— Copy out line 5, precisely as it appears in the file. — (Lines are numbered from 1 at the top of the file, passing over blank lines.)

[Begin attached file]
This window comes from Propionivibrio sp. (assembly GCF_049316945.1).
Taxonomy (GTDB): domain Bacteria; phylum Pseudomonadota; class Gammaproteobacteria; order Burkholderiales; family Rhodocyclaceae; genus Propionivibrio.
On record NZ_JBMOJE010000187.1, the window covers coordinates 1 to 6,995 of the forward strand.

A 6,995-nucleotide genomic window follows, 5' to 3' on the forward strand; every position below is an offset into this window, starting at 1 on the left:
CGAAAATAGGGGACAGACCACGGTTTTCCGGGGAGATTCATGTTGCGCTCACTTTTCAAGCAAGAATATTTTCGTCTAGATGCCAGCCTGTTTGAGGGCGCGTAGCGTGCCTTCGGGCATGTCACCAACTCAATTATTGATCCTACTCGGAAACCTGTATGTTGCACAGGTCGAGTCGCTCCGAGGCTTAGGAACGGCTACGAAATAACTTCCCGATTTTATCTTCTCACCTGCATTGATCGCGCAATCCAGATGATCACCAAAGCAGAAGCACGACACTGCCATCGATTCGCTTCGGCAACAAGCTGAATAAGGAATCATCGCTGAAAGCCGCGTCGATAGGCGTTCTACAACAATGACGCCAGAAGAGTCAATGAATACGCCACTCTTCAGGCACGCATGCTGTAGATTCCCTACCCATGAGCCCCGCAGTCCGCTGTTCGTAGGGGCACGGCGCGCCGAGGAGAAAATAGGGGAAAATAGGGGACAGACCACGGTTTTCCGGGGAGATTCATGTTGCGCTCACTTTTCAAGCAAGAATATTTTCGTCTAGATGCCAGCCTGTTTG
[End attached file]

CGAAAATAGGGGACAGACCACGGTTTTCCGGGGAGATTCATGTTGCGCTCACTTTTCAAGCAAGAATATTTTCGTCTAGATGCCAGCCTGTTTGAGGGCGCGTAGCGTGCCTTCGGGCATGTCACCAACTCAATTATTGATCCTACTCGGAAACCTGTATGTTGCACAGGTCGAGTCGCTCCGAGGCTTAGGAACGGCTACGAAATAACTTCCCGATTTTATCTTCTCACCTGCATTGATCGCGCAATCCAGATGATCACCAAAGCAGAAGCACGACACTGCCATCGATTCGCTTCGGCAACAAGCTGAATAAGGAATCATCGCTGAAAGCCGCGTCGATAGGCGTTCTACAACAATGACGCCAGAAGAGTCAATGAATACGCCACTCTTCAGGCACGCATGCTGTAGATTCCCTACCCATGAGCCCCGCAGTCCGCTGTTCGTAGGGGCACGGCGCGCCGAGGAGAAAATAGGGGAAAATAGGGGACAGACCACGGTTTTCCGGGGAGATTCATGTTGCGCTCACTTTTCAAGCAAGAATATTTTCGTCTAGATGCCAGCCTGTTTG